I think there are three levels, two of which you have identified - reinterpreting the constitution or rewriting it. But reinterpretation has to be divided into two pieces - there is de facto interpretation and de jure. De jure reinterpretation requires the Cabinet Legislation Bureau to announce a new formal interpretation of the Constitution that allows for collective self defense.
But short of that is where we are now - de facto reinterpretation. Japan is engaged in collective self defense on a number of fronts. It doesn't get acknowledged in polite company. But it needs to be acknowledged that putting boots on the ground, putting uniformed officers on the ground, in a war zone - they can say it's not a war zone, but they are flying a shuttle between Kuwait City and Baghdad, transporting soldiers, fueling American and British ships and warplanes to fight in Afghanistan - this is all stuff that had been ruled out under existing interpretations. But it is under way.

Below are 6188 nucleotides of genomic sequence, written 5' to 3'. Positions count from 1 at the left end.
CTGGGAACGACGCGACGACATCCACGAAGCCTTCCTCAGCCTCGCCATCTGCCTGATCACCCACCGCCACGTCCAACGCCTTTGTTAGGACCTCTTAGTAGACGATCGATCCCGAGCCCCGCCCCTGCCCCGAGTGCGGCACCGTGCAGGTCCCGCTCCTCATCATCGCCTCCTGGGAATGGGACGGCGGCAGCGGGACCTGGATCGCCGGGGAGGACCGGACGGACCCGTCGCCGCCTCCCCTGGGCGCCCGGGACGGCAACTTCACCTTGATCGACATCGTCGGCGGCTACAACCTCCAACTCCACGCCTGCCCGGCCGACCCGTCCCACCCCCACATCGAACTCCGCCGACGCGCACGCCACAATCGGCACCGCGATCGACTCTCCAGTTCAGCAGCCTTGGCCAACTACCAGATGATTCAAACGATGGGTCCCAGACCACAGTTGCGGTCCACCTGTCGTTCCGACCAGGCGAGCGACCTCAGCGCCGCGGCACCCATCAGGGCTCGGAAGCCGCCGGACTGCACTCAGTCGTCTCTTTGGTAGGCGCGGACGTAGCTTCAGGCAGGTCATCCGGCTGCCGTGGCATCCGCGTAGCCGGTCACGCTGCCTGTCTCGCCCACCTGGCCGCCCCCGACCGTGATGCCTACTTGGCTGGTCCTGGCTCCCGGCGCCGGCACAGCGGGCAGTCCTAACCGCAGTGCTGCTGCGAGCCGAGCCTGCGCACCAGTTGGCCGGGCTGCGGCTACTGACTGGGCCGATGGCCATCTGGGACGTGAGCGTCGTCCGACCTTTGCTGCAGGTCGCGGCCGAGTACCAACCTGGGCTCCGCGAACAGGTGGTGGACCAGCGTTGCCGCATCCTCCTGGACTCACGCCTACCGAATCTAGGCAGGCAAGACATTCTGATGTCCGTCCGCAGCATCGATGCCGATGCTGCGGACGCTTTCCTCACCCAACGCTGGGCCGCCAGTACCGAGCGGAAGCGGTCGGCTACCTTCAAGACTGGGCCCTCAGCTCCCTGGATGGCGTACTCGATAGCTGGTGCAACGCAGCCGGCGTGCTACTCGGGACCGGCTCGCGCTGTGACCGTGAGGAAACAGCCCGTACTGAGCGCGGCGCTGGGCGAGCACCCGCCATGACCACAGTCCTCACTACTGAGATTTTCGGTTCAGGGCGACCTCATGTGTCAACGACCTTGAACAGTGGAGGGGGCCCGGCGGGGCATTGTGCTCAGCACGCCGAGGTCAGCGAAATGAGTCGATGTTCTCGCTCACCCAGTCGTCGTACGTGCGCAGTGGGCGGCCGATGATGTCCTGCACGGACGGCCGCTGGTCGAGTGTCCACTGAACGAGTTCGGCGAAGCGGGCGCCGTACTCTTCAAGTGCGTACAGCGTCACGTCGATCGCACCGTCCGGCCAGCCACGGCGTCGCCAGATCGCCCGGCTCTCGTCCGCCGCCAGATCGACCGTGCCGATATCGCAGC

At a certain point it becomes difficult, you're right. That would be when U.S. and Japanese forces are actually doing joint operations, integrated under a single command. The way the U.S. works with the South Koreans for example, would require more than just looking the other way. But there's a lot that Japan and the U.S. will do short of that, which does not require either a new reinterpretation of the constitution, or a new constitution.
Recently there has been some controversy over the dispatch of Japan's Maritime Self Defense Force to the Indian Ocean for refueling operations in support of U.S.-led anti terrorism efforts. With the force being called back after the ruling party lost control of the upper House, and now being redeployed after a bill was pushed through the lower house, how do this make Japan look internationally?